FT Cryptofinance: Crypto, sanctions and the First Amendment

Welcome to this week’s edition of the FT’s Cryptofinance newsletter. Today, we’re looking at crypto mixing services and rights enshrined in the US Constitution.

The hallowed First Amendment probably wasn’t the territory the US Treasury had in mind when it imposed sanctions on crypto mixing service Tornado Cash this summer.

In August the department had enough of Tornado, claiming it was used to launder more than $7bn and being a channel of choice for North Korea-backed hackers to evade sanctions. Mixers such as Tornado obscure the trail of transfers that would typically be publicly accessible on the digital ledgers that underlie cryptocurrencies.

The results were pretty tough. All transactions passing through Tornado Cash’s virtual desk were blocked if they involve US users or are conducted anywhere in or through the country. Everyone got the message: if you’re American, don’t go near it.

Crypto purists were predictably less than impressed, claiming familiar grievances such as government over-reach and the trampling of individuals’ financial privacy rights.

They’re now taking their complaints a step further. This week Coin Center, a crypto-focused non-profit research and advocacy group based in Washington, filed a lawsuit against the Treasury and its Office of Foreign Assets Control (Ofac), alleging it does not have the authority to impose sanctions on Tornado Cash.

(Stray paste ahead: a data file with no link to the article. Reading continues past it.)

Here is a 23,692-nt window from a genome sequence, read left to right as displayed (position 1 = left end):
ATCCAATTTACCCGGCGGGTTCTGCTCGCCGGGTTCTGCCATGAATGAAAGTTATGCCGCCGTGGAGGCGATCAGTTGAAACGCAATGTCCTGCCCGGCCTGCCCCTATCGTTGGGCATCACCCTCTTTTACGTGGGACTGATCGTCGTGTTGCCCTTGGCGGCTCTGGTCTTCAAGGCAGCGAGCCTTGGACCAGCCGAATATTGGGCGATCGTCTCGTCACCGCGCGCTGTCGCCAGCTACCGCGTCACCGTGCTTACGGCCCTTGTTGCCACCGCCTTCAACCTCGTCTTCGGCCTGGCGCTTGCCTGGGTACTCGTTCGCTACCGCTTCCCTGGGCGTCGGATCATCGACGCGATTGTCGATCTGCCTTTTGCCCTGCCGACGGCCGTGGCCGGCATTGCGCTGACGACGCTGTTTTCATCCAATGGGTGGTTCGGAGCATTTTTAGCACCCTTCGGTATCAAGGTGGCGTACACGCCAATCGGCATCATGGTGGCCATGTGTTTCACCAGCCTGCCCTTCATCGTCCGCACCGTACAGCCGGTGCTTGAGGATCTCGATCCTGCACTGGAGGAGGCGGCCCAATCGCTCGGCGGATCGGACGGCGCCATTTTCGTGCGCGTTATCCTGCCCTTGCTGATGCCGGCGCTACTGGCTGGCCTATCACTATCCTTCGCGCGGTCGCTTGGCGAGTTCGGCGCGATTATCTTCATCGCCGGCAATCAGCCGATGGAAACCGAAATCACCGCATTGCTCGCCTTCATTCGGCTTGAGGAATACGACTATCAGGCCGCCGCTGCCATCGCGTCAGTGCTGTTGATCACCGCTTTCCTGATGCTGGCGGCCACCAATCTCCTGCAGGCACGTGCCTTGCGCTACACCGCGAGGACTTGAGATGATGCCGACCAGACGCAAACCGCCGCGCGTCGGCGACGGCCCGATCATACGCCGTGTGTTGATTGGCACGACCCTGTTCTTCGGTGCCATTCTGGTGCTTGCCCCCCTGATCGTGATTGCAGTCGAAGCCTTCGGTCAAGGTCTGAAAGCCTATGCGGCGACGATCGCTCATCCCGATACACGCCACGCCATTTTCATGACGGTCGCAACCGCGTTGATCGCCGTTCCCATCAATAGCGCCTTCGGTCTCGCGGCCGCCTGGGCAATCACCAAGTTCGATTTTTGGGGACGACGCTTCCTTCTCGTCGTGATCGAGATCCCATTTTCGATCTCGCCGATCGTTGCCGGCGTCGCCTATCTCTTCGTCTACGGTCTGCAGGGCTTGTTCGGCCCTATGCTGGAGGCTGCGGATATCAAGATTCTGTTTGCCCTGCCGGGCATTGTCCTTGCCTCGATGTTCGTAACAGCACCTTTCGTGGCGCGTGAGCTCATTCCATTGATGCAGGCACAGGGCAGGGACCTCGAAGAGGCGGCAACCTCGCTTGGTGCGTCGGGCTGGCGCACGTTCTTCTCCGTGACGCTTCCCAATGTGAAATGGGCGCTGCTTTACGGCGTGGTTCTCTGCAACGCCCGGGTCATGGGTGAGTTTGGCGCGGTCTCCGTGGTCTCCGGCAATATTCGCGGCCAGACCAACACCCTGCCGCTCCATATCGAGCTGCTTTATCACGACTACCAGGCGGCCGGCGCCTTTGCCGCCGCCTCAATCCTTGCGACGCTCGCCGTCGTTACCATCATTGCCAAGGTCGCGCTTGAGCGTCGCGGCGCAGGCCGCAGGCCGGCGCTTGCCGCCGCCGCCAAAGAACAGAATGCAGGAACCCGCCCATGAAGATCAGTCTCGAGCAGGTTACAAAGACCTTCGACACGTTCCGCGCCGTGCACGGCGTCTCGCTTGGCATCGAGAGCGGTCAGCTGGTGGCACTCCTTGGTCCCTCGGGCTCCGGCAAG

It has been joined by crypto investor David Hoffman, software developer Patrick O’Sullivan, and “John Doe”, who was described in the filing as a human-rights activist who has been donating crypto to Ukraine.

Will Coin Center get anywhere with suing one of the world’s most powerful financial crime agencies? And if not, why even bother?

The lawsuit didn’t really address the substance of the Treasury’s allegations: that Tornado was being used as a channel for money laundering.

Instead, Coin Center’s case revolves around its view that they are protected by the First Amendment, which protects the rights of groups (and individuals within them) to exercise free speech. The criminalisation of Tornado Cash, the plaintiffs allege, violate the constitutional rights of users who “need it to protect their private associations”. John Doe fears Russian agents would learn of his pro-Ukrainian activity and harm him and his family.